Commentary: 50 Years of Rage; The White Working Class

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By Richard Colman, California Political News and Views,  

If one has to pick a date for the collapse of the Franklin Roosevelt coalition, that date should be Nov. 5, 1968, the date on which Richard Nixon was elected president of the United States. 

The Roosevelt coalition consisted of laborers, big-city bosses, the South, ethnic minorities (such as African-Americans and Jews), and intellectuals.  The coalition lasted from 1932, the year Roosevelt was first elected president, to the mid to late 1960s, when Republicans started to make gains among Southerners, big-city ethnic blocks (like voters of Irish, Italian, and Polish extraction), and white working-class people, especially men. 

The Roosevelt coalition was powerful enough to win five consecutive presidential elections:  1932; 1936; 1940; 1944; and 1948. 

The coalition was temporarily disrupted in 1952 and 1956 when Dwight Eisenhower, a hero of World War II, a centrist, and an internationalist won the presidency in two landslides. 

Then came the John Kennedy/Lyndon Johnson years, when Democrats won presidential elections in 1960 and 1964.  During that era, which technically went from January 20, 1961, to January 20, 1969), America began a program to put a man on the moon.  Inflation was low as was unemployment. 

In 1964, President Johnson signed the Civil Rights act which banned discrimination, in employment, on the basis of color, race, sex, and national origin.  The next year, 1965, Johnson signed the Voting Rights Act, which took power away from state governments that wanted to ban African-Americans from voting. 

But 1965 also marked the beginning to the escalation of the Vietnam War and the start of race riots in such cities as Los Angeles, Detroit, Newark, and Washington, D.C. 

In a memorable presidential acceptance speech at the Republican Convention in Miami Beach in 1968, Richard Nixon made some major points.   

Nixon said:  “When the strongest nation in the world can be tied down for four years in a war in Vietnam with no end in sight; when the richest nation in the world can’t manage its own economy; when the nation with the greatest tradition of the rule of law is plagued by unprecedented lawlessness; when a nation that has been known for a century of equality of opportunity is torn by unprecedented racial violence; and when the President of the United States cannot travel abroad or to any major city at home without fear of a hostile reception — then it’s time for new leadership in the United States of America.”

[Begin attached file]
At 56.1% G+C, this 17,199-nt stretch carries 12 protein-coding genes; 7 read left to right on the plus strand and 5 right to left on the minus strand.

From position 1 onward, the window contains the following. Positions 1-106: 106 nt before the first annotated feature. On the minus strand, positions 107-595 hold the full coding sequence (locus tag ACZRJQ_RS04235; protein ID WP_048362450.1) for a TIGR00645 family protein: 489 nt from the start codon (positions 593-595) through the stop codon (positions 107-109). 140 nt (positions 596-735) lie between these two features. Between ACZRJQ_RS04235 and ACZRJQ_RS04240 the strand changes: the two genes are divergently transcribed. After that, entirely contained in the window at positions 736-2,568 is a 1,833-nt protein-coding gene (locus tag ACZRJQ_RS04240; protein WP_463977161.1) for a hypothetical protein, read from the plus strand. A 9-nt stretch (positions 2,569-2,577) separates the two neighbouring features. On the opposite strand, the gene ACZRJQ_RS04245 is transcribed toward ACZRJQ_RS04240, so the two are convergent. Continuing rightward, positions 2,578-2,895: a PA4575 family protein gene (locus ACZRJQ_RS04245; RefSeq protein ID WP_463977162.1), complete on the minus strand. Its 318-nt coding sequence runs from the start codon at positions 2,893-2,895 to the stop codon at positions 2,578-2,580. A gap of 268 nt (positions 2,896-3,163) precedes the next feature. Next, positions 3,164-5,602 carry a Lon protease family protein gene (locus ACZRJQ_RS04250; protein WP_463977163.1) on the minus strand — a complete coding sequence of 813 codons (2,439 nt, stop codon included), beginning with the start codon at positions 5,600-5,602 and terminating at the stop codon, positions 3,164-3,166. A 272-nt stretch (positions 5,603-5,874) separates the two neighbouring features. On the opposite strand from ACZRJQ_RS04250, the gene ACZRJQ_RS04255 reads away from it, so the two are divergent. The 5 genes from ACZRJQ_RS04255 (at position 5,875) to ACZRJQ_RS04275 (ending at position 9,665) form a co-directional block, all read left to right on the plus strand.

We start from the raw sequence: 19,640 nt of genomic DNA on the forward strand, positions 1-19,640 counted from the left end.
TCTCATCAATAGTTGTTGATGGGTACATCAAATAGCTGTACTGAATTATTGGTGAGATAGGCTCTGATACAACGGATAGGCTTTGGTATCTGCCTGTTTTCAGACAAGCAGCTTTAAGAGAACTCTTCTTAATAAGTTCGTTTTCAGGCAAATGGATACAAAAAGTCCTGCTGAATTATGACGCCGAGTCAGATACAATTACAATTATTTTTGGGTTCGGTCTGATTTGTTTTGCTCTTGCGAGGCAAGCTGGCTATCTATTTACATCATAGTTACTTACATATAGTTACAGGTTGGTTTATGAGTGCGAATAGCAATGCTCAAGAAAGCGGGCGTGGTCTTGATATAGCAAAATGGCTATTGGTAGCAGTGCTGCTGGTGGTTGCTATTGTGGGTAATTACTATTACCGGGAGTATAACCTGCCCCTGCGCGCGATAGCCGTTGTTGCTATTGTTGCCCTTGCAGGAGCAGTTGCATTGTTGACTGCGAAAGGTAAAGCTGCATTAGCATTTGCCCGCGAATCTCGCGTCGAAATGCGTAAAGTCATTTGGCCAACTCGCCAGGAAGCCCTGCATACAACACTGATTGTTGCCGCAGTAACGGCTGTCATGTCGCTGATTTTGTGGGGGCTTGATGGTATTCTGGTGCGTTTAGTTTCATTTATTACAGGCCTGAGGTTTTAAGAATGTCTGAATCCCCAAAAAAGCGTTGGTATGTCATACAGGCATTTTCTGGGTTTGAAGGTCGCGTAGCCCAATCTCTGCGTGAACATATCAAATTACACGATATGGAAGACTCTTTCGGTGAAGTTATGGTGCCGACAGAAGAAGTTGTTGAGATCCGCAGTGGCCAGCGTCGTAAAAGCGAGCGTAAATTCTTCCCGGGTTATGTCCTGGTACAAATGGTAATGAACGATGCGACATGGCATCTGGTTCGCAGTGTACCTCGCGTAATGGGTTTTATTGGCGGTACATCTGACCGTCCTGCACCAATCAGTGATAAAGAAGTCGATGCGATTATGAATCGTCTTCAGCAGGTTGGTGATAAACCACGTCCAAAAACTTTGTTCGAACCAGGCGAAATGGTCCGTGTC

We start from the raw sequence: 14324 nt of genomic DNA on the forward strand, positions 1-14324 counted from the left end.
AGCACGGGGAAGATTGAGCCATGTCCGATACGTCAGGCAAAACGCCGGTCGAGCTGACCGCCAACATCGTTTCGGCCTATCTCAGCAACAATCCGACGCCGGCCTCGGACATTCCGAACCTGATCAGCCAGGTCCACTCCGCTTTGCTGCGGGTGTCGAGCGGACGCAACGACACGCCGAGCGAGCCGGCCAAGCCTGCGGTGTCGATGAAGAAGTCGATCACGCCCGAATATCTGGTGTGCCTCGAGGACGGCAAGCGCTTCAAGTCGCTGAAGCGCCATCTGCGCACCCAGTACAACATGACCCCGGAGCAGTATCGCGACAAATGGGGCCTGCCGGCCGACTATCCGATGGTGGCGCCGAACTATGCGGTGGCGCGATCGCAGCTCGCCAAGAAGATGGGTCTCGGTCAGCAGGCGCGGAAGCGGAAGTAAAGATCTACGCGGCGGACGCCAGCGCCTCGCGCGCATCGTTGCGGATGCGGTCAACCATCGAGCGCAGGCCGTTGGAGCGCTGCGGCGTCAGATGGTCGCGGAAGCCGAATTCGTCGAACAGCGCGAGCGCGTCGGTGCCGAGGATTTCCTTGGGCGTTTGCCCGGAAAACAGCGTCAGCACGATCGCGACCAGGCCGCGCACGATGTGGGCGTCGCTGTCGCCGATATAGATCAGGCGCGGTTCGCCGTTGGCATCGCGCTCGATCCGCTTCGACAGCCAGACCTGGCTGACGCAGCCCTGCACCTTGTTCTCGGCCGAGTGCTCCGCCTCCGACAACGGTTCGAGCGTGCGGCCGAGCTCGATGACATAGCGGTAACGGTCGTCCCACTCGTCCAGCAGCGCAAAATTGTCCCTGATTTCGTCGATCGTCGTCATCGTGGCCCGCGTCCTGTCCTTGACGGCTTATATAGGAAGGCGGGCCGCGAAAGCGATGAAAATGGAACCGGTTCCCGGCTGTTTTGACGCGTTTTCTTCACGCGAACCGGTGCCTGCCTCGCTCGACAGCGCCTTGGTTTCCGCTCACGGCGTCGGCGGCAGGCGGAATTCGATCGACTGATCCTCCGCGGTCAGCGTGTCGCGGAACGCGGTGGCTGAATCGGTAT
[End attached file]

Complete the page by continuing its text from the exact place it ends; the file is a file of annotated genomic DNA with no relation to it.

Narrowly, Nixon won the 1968 election. 

Nixon employed a “southern strategy,” a plan to peel white Southerners away from their 100-year allegiance to the Democratic Party.  The allegiance began after the Civil War (1861-1865) and lasted through the early 1960s. 

Nixon, as president talked of the “silent majority.”  He meant the person who goes to work every day, is a patriotic citizen, rejects welfare, opposes crime, attends church, and pays his bills on time.  Nixon often referred to such people as the forgotten Americans. 

In television terms, Nixon was talking to the Archie Bunkers of the nation.  Bunker, played by Carroll O’Connor in the television series “All in the Family,” was a working class American who felt forgotten or harassed by government and turned to Nixon to solve the nation’s problems.  The series was broadcast from 1971 to 1979. 

From 1968 to the present time, America’s working class has, with a few years of good times in between, seen its jobs disappear, its wages stagnate, its factories move to Mexico, China, or other low-wage foreign nations, its neighborhoods change, and its schools deteriorate. 

Moreover, the working class has seen foreign-born terrorists attacking the homeland, ethnic minorities appearing to get special privileges in hiring and promotion, rising prices for food and housing, and immigrants — some of whom do not speak English — obtaining welfare. 

Inside the working person, there is deep rage. 

The rage appeared in 1980, when Ronald Reagan, during a time of inflation, unemployment, high interest rates, was elected president.  During the 1980 campaign, over 50 Americans were being held hostage in Iran. 

The rage showed up again, in 2016, with the election of Donald Trump, who, like Nixon in 1968, spoke the language of the so-called forgotten American. 

Just go to some working-class city like Scranton, Pennsylvania, and listen to American workers.  They do not care about Donald Trump’s crudeness or lack of his showing his tax returns.  All these people want is some promise that they can play a significant role in society and not be pushed around by so-called elitists — elitists who favor telling workers how to behave, live, and work. 

Until the Democratic Party understands the appeal of Trumpism to working-class Americans, the party will continue to lose elections.

 

Richard Colman, a biochemist, received masters and doctoral degrees from the University of California at Berkeley.  He is the founder and president of Biomed Inc.,  a biotechnology, publishing, and informatics company.  He lives in Orinda, California.  Mr. Colman is the editor and publisher of The Icon, which covers Contra Costa County in California.  The Icon is a printed publication and an online publication.  Online, The Icon can be found at <www.iconnews.org 


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